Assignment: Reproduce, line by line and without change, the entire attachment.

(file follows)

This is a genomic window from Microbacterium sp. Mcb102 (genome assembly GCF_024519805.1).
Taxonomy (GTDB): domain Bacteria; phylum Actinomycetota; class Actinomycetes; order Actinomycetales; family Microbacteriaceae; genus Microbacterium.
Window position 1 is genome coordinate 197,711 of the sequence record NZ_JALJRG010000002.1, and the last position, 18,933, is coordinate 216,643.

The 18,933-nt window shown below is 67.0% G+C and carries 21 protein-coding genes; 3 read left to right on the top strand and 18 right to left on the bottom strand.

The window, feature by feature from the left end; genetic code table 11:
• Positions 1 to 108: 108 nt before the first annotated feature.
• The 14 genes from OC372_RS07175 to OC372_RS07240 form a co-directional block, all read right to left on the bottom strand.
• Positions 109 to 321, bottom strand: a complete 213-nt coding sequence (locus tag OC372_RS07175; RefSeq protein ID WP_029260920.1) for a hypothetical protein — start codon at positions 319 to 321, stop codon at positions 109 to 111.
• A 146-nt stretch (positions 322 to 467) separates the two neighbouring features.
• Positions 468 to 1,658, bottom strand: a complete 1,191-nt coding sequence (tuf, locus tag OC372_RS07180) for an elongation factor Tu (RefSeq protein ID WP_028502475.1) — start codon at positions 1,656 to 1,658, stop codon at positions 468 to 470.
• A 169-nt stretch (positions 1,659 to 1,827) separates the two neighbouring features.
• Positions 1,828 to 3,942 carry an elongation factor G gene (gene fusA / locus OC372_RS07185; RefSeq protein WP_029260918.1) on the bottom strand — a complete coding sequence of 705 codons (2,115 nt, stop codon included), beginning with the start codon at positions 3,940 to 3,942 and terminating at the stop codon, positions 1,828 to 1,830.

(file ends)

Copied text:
This is a genomic window from Microbacterium sp. Mcb102 (genome assembly GCF_024519805.1).
Taxonomy (GTDB): domain Bacteria; phylum Actinomycetota; class Actinomycetes; order Actinomycetales; family Microbacteriaceae; genus Microbacterium.
Window position 1 is genome coordinate 197,711 of the sequence record NZ_JALJRG010000002.1, and the last position, 18,933, is coordinate 216,643.

The 18,933-nt window shown below is 67.0% G+C and carries 21 protein-coding genes; 3 read left to right on the top strand and 18 right to left on the bottom strand.

The window, feature by feature from the left end; genetic code table 11:
• Positions 1 to 108: 108 nt before the first annotated feature.
• The 14 genes from OC372_RS07175 to OC372_RS07240 form a co-directional block, all read right to left on the bottom strand.
• Positions 109 to 321, bottom strand: a complete 213-nt coding sequence (locus tag OC372_RS07175; RefSeq protein ID WP_029260920.1) for a hypothetical protein — start codon at positions 319 to 321, stop codon at positions 109 to 111.
• A 146-nt stretch (positions 322 to 467) separates the two neighbouring features.
• Positions 468 to 1,658, bottom strand: a complete 1,191-nt coding sequence (tuf, locus tag OC372_RS07180) for an elongation factor Tu (RefSeq protein ID WP_028502475.1) — start codon at positions 1,656 to 1,658, stop codon at positions 468 to 470.
• A 169-nt stretch (positions 1,659 to 1,827) separates the two neighbouring features.
• Positions 1,828 to 3,942 carry an elongation factor G gene (gene fusA / locus OC372_RS07185; RefSeq protein WP_029260918.1) on the bottom strand — a complete coding sequence of 705 codons (2,115 nt, stop codon included), beginning with the start codon at positions 3,940 to 3,942 and terminating at the stop codon, positions 1,828 to 1,830.